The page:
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Ecuador (ĕkˈwədôr) [Span., = equator], officially Republic of Ecuador, republic (2021 est. pop. 18,026,241), 109,483 sq mi (283,561 sq km), W South America. Ecuador is bounded on the north by Colombia, on the south and east by Peru, and on the west by the Pacific Ocean. The capital is Quito; the largest city and chief port is Guayaquil.

Land and People

The Andes, dominating the country, cut across Ecuador in two ranges and reach their greatest altitude in the snowcapped volcanic peaks of Chimborazo (20,577 ft/6,272 m) and Cotopaxi (19,347 ft/5,897 m). Within the mountains are high, often fertile valleys, where grains are cultivated, and the major urban centers, such as Quito, Cuenca, and Riobamba, are located. Earthquakes are frequent and often disastrous. In 1949 the city of Ambato was leveled, and an earthquake in 2016 caused destruction in many parts of W Ecuador, with the cities of Pedernales and Portoviejo on the NW coast severely affected. East of the Andes is a region of tropical jungle, through which run the tributaries of the Amazon River. The Pacific coast region, with hot, humid valleys north of the Gulf of Guayaquil, is the source of Ecuador's chief exports, including oil and coffee. Large deposits of oil are also located in the northeast. Guayaquil and Esmeraldas are the chief ports.

Most of the population live in the highlands. About 65% of the people are mestizo, and a quarter are indigenous. Spanish is the official language, but many natives speak Quechua or Jarvo. European-descended residents, who account for about 7% of the population, are mostly landholders and historically have played a dominant role in Equador's unstable political life. Some 3% of the country's inhabitants are of African descent. Roman Catholicism is the main religion.


In recent years Ecuador's economy has become service-based, although a small percentage of the workforce still engages in agriculture. Rice, potatoes, manioc, and plaintains are grown for subsistence; bananas, coffee, and cacao are the main cash crops. Cattle, sheep, and pigs are raised, and there is fishing and lumbering. Petroleum is the country's largest industry; others include food processing, tourism, and the manufacture of textiles, wood products, and chemicals.

Oil is Ecuador's leading export, followed by bananas, cut flowers, shrimp, fish products, coffee, and cocoa; other exports include forest products (notably balsawood), sugar, and rice. Vehicles, medicines, telecommunications equipment, and electricity are the main imports. The United States, Colombia, Peru, Venezuela, and Brazil are its chief trading partners. During the 1980s and 90s, Ecuador's leaders imposed austerity budgets on the government in an attempt to stimulate economic growth. The country experienced an economic crisis in the late 1990s, but began recovery early in the 21st cent. Ecuador is a member of the Andean Community, an economic organization of South American countries.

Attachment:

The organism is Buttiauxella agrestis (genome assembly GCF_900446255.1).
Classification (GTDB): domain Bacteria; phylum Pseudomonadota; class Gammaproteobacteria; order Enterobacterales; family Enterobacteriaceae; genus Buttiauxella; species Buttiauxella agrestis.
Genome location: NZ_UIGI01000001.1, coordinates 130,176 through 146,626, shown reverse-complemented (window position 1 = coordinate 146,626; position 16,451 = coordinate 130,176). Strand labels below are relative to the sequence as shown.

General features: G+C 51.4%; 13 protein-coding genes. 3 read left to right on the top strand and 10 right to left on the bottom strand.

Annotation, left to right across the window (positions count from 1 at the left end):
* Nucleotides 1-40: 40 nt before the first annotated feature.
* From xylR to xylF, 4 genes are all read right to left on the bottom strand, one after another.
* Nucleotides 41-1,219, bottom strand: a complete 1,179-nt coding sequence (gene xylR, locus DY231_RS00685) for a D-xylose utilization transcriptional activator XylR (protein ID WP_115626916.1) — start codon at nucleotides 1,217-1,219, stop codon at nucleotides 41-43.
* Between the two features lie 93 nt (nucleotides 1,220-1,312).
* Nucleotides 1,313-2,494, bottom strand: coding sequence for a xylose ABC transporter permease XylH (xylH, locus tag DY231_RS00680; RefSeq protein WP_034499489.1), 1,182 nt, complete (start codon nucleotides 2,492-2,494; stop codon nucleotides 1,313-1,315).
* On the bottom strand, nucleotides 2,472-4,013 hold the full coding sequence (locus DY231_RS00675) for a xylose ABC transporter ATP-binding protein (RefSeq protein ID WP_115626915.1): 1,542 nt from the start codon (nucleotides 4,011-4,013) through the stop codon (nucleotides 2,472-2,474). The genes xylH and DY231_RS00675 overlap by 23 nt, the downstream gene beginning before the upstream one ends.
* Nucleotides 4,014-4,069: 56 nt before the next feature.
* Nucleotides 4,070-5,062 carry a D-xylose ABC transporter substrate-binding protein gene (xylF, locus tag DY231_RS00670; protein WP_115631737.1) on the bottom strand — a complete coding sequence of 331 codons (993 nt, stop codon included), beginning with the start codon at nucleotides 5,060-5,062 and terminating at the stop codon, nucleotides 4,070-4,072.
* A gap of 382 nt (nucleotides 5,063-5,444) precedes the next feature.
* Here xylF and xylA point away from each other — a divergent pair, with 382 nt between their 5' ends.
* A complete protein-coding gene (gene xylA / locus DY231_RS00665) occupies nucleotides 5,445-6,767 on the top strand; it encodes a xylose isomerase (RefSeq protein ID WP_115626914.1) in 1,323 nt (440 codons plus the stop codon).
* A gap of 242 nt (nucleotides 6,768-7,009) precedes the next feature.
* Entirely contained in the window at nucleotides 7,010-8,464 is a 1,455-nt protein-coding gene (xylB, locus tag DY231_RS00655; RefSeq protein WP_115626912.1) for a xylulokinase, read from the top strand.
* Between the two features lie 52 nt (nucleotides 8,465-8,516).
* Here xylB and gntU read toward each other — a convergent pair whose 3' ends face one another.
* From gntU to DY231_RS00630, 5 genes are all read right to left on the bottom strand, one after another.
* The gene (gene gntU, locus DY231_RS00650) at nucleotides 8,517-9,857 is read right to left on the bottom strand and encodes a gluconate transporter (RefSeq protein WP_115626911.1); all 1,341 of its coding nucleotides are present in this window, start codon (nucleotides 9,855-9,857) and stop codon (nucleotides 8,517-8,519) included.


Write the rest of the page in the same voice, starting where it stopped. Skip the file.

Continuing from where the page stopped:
Ecuador is governed under the constitution of 2008. The executive branch is headed by the president, who is elected for a four-year term; the president may serve two consecutive terms. Under a constitution amendment adopted in 2015, term limits were end in 2021, but a 2018 referendum restored term limits. The president is both the head of state and head of government.The legislature consists of the unicameral National Congress, whose 137 members are elected for four-year terms. Administratively, the country is divided into 22 provinces.


Through the Nineteenth Century

Prior to the arrival of the Spaniards, Ecuador was controlled by the Inca empire. Francisco Pizarro's subordinate, Benalcázar, entered the area in 1533. Not finding the wealth of the mythical El Dorado, he and other conquistadors, notably Gonzalo Pizarro and Orellana, moved restlessly on and the region became a colonial backwater. Given an audiencia in 1563 and established politically as the presidency of Quito, it was at various times subject to Peru and to New Granada. After an abortive independence movement in 1809, the region remained under Spanish control. It was liberated by Antonio José de Sucre in the battle of Pichincha (1822) and was joined by Simón Bolívar to Greater Colombia.

With the dissolution of that union in 1830, Ecuador, geographically isolated, became a separate state (four times its present size) under a constitution promulgated by its first president, Juan José Flores. Ecuador unsuccessfully attempted to annex Popayán prov. from Colombia by war in 1832 and occupied the Galápagos Islands that year. Boundary disputes led to frequent invasions by Peruvians in the 19th and 20th cent. The entire eastern frontier, known as Oriente, was in dispute. (In 1942, Ecuador signed a treaty ceding a large area to Peru, but in 1960 it renounced the treaty.)

Bitter internecine struggles between Conservatives and Liberals marked the political history of Ecuador in the 19th cent. The Conservatives, led by Flores and García Moreno (1821–75), supported entrenched privileges and the dominance of the Roman Catholic Church; the Liberals, led by Rocafuerte (1783–1847) and Alfaro (1867–1912) and championed by the writer Montalvo (1832–89), sought social reforms.

The Twentieth Century